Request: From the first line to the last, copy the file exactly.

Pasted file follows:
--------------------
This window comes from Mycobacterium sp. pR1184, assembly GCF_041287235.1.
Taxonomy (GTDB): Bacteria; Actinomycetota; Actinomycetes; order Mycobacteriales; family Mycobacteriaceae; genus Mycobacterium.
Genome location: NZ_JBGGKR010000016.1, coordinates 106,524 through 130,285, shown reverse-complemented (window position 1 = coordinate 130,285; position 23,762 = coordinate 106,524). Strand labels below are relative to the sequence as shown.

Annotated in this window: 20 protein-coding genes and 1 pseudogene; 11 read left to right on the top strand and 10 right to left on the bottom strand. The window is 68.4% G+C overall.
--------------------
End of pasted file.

This window comes from Mycobacterium sp. pR1184, assembly GCF_041287235.1.
Taxonomy (GTDB): Bacteria; Actinomycetota; Actinomycetes; order Mycobacteriales; family Mycobacteriaceae; genus Mycobacterium.
Genome location: NZ_JBGGKR010000016.1, coordinates 106,524 through 130,285, shown reverse-complemented (window position 1 = coordinate 130,285; position 23,762 = coordinate 106,524). Strand labels below are relative to the sequence as shown.

Annotated in this window: 20 protein-coding genes and 1 pseudogene; 11 read left to right on the top strand and 10 right to left on the bottom strand. The window is 68.4% G+C overall.